Oil gains, Middle East strife offsets Europe gloom
Crude oil prices rose slightly on Wednesday, as concern about threats to oil supply from the Middle East offset worries about oil demand from the euro zone.
Brent crude added 4 cents to $103.46 a barrel by 7:27 a.m. EDT (1127 GMT) while U.S. crude was up 22 cents to $88.72.
The euro zone's private sector shrank for a sixth month in July as manufacturing output nosedived, notably in the core countries of Germany and France, adding to fears the bloc will slump back into recession, business surveys showed on Tuesday. <EUR/PMIS>
German business sentiment dropped for the third month in a row in July to the lowest in 28 months, in a sign that a renewed flare-up of the euro zone sovereign debt crisis is weighing on business in Europe's largest economy.
British economic output also shrank much more than expected in the second quarter hit by the euro zone debt crisis and government austerity, official data showed.
Market participants said there was a sense that negative news was well factored in to prices.
"It seems as though all the bad news is priced in, and people are thinking things can't get much worse," said Christopher Bellew, broker at Jefferies Bache.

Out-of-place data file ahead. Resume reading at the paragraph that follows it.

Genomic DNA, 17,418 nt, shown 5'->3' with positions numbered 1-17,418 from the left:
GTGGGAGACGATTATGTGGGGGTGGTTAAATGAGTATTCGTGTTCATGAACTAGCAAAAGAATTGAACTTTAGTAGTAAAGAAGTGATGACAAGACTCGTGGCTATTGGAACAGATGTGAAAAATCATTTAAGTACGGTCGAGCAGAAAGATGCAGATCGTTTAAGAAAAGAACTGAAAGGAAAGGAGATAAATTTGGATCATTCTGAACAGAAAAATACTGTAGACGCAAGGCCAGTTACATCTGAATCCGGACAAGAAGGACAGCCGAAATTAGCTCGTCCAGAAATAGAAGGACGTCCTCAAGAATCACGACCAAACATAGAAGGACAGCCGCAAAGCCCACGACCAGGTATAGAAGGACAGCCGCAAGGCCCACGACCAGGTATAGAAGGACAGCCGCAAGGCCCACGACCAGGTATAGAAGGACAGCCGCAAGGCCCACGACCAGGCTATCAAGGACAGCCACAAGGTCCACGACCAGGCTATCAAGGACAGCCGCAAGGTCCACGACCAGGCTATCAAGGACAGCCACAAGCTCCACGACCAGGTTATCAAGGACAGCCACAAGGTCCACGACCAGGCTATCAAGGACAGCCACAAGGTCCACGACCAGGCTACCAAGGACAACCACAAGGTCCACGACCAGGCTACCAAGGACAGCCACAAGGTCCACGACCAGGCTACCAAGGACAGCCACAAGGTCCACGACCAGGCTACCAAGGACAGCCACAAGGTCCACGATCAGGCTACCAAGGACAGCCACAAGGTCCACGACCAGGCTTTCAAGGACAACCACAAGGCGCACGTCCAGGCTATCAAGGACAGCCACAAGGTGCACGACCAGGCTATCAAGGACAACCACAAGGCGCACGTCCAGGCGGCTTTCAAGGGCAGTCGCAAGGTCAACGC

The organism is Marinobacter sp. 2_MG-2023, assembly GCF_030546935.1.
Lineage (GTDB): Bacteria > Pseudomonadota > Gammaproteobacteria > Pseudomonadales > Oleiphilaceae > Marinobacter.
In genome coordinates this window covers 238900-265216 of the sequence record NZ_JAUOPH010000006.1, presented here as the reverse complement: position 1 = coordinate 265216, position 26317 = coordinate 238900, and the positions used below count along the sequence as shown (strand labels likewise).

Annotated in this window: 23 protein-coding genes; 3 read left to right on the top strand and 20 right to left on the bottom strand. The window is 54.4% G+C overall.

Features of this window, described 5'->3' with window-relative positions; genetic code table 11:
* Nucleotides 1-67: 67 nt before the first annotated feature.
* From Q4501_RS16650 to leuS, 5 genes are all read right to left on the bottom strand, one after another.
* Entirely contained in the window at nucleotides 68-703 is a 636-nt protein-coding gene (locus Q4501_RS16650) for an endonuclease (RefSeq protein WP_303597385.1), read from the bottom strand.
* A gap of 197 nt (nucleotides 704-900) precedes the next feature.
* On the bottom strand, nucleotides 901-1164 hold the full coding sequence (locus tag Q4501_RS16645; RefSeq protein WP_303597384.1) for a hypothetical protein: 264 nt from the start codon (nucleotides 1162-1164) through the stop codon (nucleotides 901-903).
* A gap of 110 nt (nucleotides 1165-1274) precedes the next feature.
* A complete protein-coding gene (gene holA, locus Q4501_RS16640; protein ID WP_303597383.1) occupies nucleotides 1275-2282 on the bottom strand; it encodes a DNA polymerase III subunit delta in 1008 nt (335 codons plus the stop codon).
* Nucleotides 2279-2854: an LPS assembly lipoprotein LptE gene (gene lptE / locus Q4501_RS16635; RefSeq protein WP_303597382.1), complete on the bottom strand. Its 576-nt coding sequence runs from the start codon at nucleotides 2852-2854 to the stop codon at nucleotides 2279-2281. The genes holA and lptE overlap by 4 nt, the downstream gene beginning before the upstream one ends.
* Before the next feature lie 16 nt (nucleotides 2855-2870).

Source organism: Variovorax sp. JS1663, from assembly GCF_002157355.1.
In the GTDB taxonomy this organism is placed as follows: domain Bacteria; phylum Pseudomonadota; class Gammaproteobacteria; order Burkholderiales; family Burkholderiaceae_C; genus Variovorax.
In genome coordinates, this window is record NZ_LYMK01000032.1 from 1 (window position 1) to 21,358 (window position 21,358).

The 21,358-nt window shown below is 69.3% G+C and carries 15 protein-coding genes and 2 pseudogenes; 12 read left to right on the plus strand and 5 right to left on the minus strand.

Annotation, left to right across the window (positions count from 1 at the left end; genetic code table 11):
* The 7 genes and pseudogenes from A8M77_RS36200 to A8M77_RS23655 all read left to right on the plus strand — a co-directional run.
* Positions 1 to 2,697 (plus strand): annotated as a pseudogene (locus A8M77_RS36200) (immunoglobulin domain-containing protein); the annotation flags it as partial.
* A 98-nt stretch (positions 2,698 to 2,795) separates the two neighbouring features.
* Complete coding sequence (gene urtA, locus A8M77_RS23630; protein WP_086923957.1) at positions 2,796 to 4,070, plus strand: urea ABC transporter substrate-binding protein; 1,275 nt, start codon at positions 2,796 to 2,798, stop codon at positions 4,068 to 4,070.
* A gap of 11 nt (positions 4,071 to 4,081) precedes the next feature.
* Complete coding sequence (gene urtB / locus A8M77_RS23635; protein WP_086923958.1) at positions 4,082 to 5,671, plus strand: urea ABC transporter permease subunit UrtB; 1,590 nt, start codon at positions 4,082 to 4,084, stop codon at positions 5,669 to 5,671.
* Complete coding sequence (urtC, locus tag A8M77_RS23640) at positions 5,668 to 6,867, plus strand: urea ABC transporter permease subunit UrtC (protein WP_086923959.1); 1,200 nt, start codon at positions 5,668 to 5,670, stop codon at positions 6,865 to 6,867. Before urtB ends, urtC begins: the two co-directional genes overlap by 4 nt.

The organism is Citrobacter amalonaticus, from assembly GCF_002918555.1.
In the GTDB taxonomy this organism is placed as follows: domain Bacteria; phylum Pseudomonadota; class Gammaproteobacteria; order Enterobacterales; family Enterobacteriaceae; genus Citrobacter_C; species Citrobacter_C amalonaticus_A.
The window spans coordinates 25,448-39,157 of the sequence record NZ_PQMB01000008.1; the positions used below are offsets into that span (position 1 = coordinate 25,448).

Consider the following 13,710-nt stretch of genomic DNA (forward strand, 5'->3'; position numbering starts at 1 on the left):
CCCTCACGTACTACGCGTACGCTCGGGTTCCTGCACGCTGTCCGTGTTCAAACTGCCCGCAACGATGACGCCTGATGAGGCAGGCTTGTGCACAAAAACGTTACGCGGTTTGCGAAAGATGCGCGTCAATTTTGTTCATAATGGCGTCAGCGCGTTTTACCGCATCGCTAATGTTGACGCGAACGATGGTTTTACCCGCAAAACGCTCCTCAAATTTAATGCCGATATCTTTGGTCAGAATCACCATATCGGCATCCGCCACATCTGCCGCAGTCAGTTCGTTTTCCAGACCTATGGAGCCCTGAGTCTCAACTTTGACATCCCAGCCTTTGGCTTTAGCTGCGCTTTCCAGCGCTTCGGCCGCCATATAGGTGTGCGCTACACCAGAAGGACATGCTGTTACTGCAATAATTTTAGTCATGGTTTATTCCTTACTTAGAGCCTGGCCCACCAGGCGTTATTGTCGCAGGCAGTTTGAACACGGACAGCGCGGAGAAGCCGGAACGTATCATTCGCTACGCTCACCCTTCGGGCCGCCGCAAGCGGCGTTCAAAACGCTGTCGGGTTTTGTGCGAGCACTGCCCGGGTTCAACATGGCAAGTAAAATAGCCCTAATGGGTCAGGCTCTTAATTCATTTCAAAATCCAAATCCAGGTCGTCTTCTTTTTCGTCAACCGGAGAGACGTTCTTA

"I think it's more likely that we break above on the upside if there's any more worries about supply disruption in the Middle East or North Sea or positive economic data."
An improvement in China's manufacturing sector in July propped up prices but reports that the economy of the world's second biggest oil consumer was still weakening kept investors cautious.
The International Monetary Fund said China's economy is set for a soft landing and urged further reform and currency appreciation to rebalance growth and reduce risks.
Keeping worries about supply risk in the spotlight, Syria sent thousands of troops towards Aleppo, where attack helicopters have been pounding rebel fighters, stepping up its assault on the country's largest city to combat a growing revolt against President Bashar al-Assad.
However, countering this concern, an unexpected rise in U.S. crude oil stocks weighed on prices.
U.S. crude stocks rose 1.3 million barrels last week, the industry group American Petroleum Institute said in its weekly report on Tuesday, surprising analysts who expected a decline. <API/S>
U.S. crude oil inventories had been forecast to drop 700,000 barrels, with distillate stocks having risen 1.1 million barrels and gasoline stocks slipping 600,000 barrels, a Reuters poll taken ahead of weekly inventory reports showed.